Which of your supervisors holds the best meetings?
I was in a session at HR Florida and the speaker tossed out that question. Most of the audience likely ignored it, but I couldn’t get it out of my head. I honestly didn’t know the answer within my own company, and I’m willing to bet many of you probably feel the same way.
When you’re looking for ways to coach managers and help them be better leaders, you should be asking questions like that. Why? Well, for starters, it helps you to see who your real leaders are. Just because someone is in a position of authority doesn’t necessarily mean they are a leader in the organization. These types of questions help to uncover the hidden aspects of what occurs in a department and how that impacts the organization as a whole.
On another level, it’s your job to provide support to these leaders. How can you do that when you don’t know what’s going on and how they are doing it?Â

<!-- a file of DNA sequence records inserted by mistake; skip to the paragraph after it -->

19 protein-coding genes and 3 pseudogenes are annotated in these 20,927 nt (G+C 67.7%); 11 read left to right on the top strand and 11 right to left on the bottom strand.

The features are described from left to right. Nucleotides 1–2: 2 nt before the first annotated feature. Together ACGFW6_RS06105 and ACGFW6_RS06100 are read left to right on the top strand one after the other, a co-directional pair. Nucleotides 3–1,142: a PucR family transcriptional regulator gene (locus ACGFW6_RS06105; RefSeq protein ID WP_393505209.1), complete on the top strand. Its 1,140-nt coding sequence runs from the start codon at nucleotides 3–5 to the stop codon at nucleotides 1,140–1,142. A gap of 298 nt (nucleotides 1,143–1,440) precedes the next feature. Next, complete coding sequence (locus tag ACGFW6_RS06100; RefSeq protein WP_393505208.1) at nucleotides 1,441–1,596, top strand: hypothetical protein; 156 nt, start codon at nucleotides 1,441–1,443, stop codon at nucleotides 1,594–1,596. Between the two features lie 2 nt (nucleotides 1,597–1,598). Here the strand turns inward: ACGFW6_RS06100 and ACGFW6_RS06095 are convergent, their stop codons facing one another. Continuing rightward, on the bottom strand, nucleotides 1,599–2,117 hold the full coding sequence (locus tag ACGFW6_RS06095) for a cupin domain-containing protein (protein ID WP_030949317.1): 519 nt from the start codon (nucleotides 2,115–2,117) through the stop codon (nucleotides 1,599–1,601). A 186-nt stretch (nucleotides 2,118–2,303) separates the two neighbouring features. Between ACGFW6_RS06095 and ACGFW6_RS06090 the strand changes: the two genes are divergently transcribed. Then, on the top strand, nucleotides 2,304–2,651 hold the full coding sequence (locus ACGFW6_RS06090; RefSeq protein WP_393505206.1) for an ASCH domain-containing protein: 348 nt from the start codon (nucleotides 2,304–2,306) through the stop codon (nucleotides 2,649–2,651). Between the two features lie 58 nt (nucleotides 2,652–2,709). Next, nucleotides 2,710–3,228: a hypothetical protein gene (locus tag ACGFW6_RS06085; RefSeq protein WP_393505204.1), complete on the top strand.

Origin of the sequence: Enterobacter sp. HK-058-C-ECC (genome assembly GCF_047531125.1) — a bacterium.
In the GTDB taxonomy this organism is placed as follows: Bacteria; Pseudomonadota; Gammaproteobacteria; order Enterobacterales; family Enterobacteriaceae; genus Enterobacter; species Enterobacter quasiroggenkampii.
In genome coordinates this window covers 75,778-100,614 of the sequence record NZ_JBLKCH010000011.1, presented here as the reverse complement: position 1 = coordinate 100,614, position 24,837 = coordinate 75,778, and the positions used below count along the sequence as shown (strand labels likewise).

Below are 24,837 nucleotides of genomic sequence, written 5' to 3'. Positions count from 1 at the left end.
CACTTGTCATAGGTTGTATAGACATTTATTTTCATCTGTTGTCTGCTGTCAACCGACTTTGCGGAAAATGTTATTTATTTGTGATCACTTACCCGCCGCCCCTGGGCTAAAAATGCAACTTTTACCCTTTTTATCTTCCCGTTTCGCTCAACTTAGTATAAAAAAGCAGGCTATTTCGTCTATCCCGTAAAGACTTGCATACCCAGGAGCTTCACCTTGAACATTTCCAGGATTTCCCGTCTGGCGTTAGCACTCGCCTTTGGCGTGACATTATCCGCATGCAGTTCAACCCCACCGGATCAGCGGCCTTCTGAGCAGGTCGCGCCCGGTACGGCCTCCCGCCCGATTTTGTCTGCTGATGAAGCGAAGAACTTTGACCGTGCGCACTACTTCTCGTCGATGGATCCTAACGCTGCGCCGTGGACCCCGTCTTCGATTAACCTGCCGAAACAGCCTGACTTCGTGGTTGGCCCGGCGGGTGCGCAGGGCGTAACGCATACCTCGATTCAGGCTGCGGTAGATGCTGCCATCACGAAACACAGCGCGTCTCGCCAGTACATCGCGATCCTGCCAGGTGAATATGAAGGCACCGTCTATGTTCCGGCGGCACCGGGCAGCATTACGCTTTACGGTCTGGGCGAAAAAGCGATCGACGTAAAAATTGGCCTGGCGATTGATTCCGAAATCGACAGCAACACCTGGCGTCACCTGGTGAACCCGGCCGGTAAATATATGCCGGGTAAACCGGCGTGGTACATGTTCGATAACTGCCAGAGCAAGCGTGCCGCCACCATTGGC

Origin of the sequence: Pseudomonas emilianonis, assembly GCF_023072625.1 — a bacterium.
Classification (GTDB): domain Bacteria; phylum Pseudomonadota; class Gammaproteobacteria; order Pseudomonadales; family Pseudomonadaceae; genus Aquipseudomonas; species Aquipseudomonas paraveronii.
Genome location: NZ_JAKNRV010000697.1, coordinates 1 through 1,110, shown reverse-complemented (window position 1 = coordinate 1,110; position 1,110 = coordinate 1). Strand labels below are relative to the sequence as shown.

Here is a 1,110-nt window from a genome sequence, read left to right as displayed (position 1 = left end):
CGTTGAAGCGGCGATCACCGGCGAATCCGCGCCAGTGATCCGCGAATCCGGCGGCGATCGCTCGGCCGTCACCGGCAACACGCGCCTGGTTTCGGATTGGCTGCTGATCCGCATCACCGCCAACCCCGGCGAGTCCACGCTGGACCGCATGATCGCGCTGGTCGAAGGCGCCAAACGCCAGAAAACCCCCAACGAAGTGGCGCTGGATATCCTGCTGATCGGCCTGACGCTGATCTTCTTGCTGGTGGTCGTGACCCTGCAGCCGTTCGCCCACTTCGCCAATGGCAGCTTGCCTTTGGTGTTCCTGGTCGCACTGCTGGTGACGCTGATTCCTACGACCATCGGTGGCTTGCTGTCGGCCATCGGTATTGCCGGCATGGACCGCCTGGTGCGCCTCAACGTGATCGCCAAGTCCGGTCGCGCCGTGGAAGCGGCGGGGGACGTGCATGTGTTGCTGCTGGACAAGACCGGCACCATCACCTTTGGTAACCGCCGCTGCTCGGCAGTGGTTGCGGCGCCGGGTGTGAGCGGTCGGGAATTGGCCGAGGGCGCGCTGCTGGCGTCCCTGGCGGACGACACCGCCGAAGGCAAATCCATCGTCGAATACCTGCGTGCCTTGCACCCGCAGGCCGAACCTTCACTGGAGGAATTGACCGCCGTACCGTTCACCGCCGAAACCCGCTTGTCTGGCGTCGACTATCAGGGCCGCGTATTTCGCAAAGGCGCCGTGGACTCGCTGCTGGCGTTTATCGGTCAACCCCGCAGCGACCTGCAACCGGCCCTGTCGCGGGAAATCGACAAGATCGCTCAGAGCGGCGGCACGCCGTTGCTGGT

Yes, it’s a tough question to ask yourself, but it’s worth it to understand where the gaps are for your people and to start thinking ahead about ways you can help to close those gaps.
Other questions to consider asking
As you consider asking these questions, keep these thoughts in the back of your mind: do the managers know the answer, and (no matter if they do or not) do they understand the importance of knowing and utilizing this information as a leader? Then put the shoe on the other foot. Do you know these answers for your own people?Â
- How do your people like to be recognized for their efforts?
- What kinds of activities do you do on an interdepartmental level that add value to an employee’s day?
- What do your employees enjoy about working here?
- Who holds the best meetings? What about them is enjoyable or appealing?
- Do you let your people have a say in hiring decisions? Why or why not?
- What sort of feedback do employees prefer to receive?
- Do employees have a way to offer praise in a public or private setting for their peers? Is it encouraged?
- Are employees aware of upward feedback methods? Do they utilize them?
And that’s just off the top of my head. There are others, and I’m sure you have some to share. What questions can you ask to help ensure that supervisors know the necessary information about their staff to make informed decisions about leadership?